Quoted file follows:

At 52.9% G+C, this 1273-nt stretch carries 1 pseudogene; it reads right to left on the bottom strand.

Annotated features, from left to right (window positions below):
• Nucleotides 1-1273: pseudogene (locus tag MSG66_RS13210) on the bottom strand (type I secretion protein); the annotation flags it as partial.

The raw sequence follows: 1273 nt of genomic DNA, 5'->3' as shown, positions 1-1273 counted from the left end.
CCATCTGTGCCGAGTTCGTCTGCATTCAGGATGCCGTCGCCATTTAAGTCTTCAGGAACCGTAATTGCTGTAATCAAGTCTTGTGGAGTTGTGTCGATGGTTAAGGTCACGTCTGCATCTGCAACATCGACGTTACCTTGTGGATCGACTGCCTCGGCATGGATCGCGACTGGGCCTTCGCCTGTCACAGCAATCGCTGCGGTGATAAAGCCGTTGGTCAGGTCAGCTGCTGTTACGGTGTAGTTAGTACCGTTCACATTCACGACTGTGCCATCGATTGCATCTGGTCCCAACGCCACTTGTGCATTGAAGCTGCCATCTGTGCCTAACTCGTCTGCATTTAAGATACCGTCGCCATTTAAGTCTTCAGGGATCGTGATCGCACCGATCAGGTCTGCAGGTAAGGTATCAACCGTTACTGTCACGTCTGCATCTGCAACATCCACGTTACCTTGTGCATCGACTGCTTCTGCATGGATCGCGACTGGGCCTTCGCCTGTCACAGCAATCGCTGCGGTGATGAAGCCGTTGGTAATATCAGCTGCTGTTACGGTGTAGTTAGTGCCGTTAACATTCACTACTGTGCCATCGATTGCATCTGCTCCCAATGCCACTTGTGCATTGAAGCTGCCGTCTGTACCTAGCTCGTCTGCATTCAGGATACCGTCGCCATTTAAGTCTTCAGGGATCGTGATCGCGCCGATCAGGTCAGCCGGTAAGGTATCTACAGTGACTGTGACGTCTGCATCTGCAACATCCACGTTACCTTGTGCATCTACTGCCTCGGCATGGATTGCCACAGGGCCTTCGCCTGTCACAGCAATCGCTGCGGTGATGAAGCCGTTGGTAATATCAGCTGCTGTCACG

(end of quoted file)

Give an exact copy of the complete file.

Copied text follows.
At 52.9% G+C, this 1273-nt stretch carries 1 pseudogene; it reads right to left on the bottom strand.

Annotated features, from left to right (window positions below):
• Nucleotides 1-1273: pseudogene (locus tag MSG66_RS13210) on the bottom strand (type I secretion protein); the annotation flags it as partial.

The raw sequence follows: 1273 nt of genomic DNA, 5'->3' as shown, positions 1-1273 counted from the left end.
CCATCTGTGCCGAGTTCGTCTGCATTCAGGATGCCGTCGCCATTTAAGTCTTCAGGAACCGTAATTGCTGTAATCAAGTCTTGTGGAGTTGTGTCGATGGTTAAGGTCACGTCTGCATCTGCAACATCGACGTTACCTTGTGGATCGACTGCCTCGGCATGGATCGCGACTGGGCCTTCGCCTGTCACAGCAATCGCTGCGGTGATAAAGCCGTTGGTCAGGTCAGCTGCTGTTACGGTGTAGTTAGTACCGTTCACATTCACGACTGTGCCATCGATTGCATCTGGTCCCAACGCCACTTGTGCATTGAAGCTGCCATCTGTGCCTAACTCGTCTGCATTTAAGATACCGTCGCCATTTAAGTCTTCAGGGATCGTGATCGCACCGATCAGGTCTGCAGGTAAGGTATCAACCGTTACTGTCACGTCTGCATCTGCAACATCCACGTTACCTTGTGCATCGACTGCTTCTGCATGGATCGCGACTGGGCCTTCGCCTGTCACAGCAATCGCTGCGGTGATGAAGCCGTTGGTAATATCAGCTGCTGTTACGGTGTAGTTAGTGCCGTTAACATTCACTACTGTGCCATCGATTGCATCTGCTCCCAATGCCACTTGTGCATTGAAGCTGCCGTCTGTACCTAGCTCGTCTGCATTCAGGATACCGTCGCCATTTAAGTCTTCAGGGATCGTGATCGCGCCGATCAGGTCAGCCGGTAAGGTATCTACAGTGACTGTGACGTCTGCATCTGCAACATCCACGTTACCTTGTGCATCTACTGCCTCGGCATGGATTGCCACAGGGCCTTCGCCTGTCACAGCAATCGCTGCGGTGATGAAGCCGTTGGTAATATCAGCTGCTGTCACG